Departing WSFS Division Head Nicholas Whyte was also in charge of the 2023 Site Selection voting.
The committee has not yet addressed the staff resignations.
This is the second team of Hugo administrators to quit DisCon III this year. The con’s original WSFS Division Head Jared Dashoff explained here in January why he and the Hugo Administrator resigned. It had to do with efforts to manage policies created by the committee “to deal with a) space constraints at receptions and award ceremonies, b) budget constraints of the receptions and trophies, c) constraints relating to font size on both ballots and in-ceremony visuals, and d) in response to multiple requests to list long lists of contributors to Hugo Finalists over the last few years….”
Dashoff made his comment in response to Colette Fozard’s guest post about why she resigned as DisCon III co-chair in the same timeframe.
The protested restrictions, which DisCon III announced January 11, were repudiated the next day by DisCon III chair Bill Lawhorn (see “DisCon III Abandons Previously Announced Hugo Policy”). Lawhorn said:
…All publications and visuals linked to the Hugo Awards will include all Hugo Finalist creators named to DisCon III with no restrictions to the number of names. This includes, and is not limited to, the Hugo Awards ballot, the visuals used during the Hugo Awards Ceremony, the plaques on the Hugo Awards trophies, the Hugo Awards Ceremony program guide, the DisCon III souvenir guide, and the DisCon III and Hugo Awards websites.
We will address concerns about the size of events such as the Hugo Pre-Reception, the number of Hugo Awards trophies, and any other cost considerations individually with the finalists….
However, it seems that when the time recently arrived to address these concerns, some controversial limitations were still on the table – see the message documented in Pixel Scroll 6/19/21 item #6.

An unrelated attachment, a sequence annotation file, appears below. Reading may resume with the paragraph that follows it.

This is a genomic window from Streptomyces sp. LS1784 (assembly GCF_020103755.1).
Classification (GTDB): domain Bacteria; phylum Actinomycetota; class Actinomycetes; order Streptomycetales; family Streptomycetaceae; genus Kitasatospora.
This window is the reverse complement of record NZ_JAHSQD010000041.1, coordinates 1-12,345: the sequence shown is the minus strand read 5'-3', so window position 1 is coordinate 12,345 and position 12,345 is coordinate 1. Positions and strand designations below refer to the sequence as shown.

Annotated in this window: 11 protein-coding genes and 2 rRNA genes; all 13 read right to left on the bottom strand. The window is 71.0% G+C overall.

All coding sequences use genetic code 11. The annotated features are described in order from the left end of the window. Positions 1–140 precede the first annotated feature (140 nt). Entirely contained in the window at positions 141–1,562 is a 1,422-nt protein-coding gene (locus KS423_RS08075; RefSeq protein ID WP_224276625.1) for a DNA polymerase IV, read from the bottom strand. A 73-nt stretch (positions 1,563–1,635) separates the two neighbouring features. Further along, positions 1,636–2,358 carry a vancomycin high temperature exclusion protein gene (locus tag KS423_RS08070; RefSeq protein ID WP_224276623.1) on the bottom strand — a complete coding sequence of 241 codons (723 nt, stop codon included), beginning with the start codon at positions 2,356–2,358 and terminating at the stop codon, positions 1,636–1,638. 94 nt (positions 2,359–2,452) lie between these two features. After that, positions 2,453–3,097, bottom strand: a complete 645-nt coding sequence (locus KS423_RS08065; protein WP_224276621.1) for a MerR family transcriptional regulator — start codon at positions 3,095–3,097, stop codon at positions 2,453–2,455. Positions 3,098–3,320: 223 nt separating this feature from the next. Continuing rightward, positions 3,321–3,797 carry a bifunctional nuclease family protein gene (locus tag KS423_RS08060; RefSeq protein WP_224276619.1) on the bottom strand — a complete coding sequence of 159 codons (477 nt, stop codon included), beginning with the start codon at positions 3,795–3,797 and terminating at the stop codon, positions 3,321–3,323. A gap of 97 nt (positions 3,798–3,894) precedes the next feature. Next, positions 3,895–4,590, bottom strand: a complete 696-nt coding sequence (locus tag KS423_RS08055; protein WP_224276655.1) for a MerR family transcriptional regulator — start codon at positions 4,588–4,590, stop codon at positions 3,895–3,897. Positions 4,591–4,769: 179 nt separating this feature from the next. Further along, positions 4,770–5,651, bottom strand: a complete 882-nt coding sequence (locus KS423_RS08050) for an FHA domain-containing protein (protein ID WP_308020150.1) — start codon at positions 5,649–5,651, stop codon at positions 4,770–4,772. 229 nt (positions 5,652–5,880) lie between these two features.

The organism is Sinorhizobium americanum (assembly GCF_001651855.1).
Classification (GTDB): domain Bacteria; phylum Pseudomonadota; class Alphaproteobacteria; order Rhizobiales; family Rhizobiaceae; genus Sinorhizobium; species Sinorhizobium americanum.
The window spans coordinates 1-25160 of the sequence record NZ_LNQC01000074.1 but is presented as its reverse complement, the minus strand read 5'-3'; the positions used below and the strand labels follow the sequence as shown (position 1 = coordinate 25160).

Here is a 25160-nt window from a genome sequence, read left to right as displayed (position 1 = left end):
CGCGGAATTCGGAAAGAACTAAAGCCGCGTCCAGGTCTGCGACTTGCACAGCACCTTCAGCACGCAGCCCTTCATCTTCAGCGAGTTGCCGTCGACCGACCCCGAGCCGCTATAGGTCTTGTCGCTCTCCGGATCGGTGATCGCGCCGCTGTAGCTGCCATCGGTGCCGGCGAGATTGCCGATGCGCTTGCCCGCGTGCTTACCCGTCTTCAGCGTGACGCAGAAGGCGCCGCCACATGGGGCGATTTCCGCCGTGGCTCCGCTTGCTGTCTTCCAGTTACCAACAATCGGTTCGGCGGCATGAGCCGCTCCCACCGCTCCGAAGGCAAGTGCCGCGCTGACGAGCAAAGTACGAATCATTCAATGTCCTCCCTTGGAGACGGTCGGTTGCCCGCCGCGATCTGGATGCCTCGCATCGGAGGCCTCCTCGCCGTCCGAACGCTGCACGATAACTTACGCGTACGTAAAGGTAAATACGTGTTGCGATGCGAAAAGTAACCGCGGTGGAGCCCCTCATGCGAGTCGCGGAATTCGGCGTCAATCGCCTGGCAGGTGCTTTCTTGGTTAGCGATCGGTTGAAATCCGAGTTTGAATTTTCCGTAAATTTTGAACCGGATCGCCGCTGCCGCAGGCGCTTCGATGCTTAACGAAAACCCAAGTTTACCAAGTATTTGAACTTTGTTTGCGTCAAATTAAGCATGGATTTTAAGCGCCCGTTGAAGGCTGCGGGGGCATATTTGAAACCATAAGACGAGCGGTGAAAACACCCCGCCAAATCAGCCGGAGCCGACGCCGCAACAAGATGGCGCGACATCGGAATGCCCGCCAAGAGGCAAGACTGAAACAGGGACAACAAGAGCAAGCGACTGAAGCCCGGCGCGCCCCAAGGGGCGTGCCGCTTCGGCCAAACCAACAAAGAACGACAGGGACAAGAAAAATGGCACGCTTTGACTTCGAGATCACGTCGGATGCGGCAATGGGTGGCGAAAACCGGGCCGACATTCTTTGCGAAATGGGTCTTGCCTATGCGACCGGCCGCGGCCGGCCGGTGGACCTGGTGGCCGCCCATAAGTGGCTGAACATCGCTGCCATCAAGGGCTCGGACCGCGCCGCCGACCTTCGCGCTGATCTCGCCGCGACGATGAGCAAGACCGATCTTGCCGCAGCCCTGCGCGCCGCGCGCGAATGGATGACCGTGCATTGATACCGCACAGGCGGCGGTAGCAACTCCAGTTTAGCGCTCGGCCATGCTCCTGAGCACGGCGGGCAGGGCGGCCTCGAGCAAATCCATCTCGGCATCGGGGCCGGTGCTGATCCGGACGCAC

When Nicholas Whyte announced on Facebook last January 17 that he had signed on as DisCon III’s new WSFS Division Head, he commented: .
…The Hugos have had some reputational issues to deal with. Having fought off direct assault by ill-wishers in 2015 and 2016, some pretty significant mistakes were made more recently. Many of those were outside the immediate responsibility of the Hugo Administrators, including most notably the awful botching of last year’s Hugo ceremony and the Hugo Losers Party in 2019, and the hostile response from some in the community to the winners of the award for Best Related Work in both of those years (cases where I very much stand by the eligibility decisions that were made by teams that I was a part of).
I have made mistakes as well, and I hope that I have learned from them. In particular, it’s clear, not least from the problems that arose in the last few days, that the Hugos as a whole need to be less siloed and need to improve communication in both directions with the rest of the Worldcon and with the wider stakeholder community (as my work colleagues would put it). DisCon III had already started putting structures in place that would improve this side of things, and I look forward to working with those and building on them.
What led to today’s round of resignations Whyte doesn’t explicitly say. He simply quotes Lawhorn’s aspirational statement about last January’s policy reversal, and says “It is clear that we have taken the process as far as we can, and that our input is no longer needed by the convention leadership.”
[Thanks to James Davis Nicoll for the story.]